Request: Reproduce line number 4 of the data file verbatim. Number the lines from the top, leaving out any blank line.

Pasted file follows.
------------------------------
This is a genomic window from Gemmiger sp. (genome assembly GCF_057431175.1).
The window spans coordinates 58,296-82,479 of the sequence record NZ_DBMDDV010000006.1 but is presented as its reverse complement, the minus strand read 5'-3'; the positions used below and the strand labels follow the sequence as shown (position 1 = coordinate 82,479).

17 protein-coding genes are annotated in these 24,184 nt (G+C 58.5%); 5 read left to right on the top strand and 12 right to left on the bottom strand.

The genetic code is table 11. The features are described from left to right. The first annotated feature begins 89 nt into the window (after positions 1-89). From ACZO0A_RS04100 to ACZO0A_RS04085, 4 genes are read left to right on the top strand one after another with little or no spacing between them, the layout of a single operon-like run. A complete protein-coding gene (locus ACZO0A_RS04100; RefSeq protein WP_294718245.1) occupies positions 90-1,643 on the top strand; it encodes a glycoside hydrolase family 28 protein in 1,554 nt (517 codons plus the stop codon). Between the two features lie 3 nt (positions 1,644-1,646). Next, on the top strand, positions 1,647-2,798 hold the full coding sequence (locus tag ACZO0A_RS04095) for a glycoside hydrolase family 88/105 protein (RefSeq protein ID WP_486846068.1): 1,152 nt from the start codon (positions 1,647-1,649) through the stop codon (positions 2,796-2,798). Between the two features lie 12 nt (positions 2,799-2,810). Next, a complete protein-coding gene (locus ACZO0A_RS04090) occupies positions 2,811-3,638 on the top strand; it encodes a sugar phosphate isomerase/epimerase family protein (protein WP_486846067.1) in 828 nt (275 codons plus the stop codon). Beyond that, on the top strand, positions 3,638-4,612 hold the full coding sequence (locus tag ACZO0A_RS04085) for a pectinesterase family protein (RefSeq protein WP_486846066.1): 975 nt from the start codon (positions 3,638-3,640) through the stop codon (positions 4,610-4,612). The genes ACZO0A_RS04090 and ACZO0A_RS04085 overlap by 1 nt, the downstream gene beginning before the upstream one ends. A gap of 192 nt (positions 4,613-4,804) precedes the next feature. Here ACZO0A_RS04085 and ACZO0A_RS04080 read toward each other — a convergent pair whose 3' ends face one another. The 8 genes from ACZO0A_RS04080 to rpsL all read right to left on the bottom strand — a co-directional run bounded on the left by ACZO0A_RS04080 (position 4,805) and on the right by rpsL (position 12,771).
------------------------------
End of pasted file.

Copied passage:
The genetic code is table 11. The features are described from left to right. The first annotated feature begins 89 nt into the window (after positions 1-89). From ACZO0A_RS04100 to ACZO0A_RS04085, 4 genes are read left to right on the top strand one after another with little or no spacing between them, the layout of a single operon-like run. A complete protein-coding gene (locus ACZO0A_RS04100; RefSeq protein WP_294718245.1) occupies positions 90-1,643 on the top strand; it encodes a glycoside hydrolase family 28 protein in 1,554 nt (517 codons plus the stop codon). Between the two features lie 3 nt (positions 1,644-1,646). Next, on the top strand, positions 1,647-2,798 hold the full coding sequence (locus tag ACZO0A_RS04095) for a glycoside hydrolase family 88/105 protein (RefSeq protein ID WP_486846068.1): 1,152 nt from the start codon (positions 1,647-1,649) through the stop codon (positions 2,796-2,798). Between the two features lie 12 nt (positions 2,799-2,810). Next, a complete protein-coding gene (locus ACZO0A_RS04090) occupies positions 2,811-3,638 on the top strand; it encodes a sugar phosphate isomerase/epimerase family protein (protein WP_486846067.1) in 828 nt (275 codons plus the stop codon). Beyond that, on the top strand, positions 3,638-4,612 hold the full coding sequence (locus tag ACZO0A_RS04085) for a pectinesterase family protein (RefSeq protein WP_486846066.1): 975 nt from the start codon (positions 3,638-3,640) through the stop codon (positions 4,610-4,612). The genes ACZO0A_RS04090 and ACZO0A_RS04085 overlap by 1 nt, the downstream gene beginning before the upstream one ends. A gap of 192 nt (positions 4,613-4,804) precedes the next feature. Here ACZO0A_RS04085 and ACZO0A_RS04080 read toward each other — a convergent pair whose 3' ends face one another. The 8 genes from ACZO0A_RS04080 to rpsL all read right to left on the bottom strand — a co-directional run bounded on the left by ACZO0A_RS04080 (position 4,805) and on the right by rpsL (position 12,771).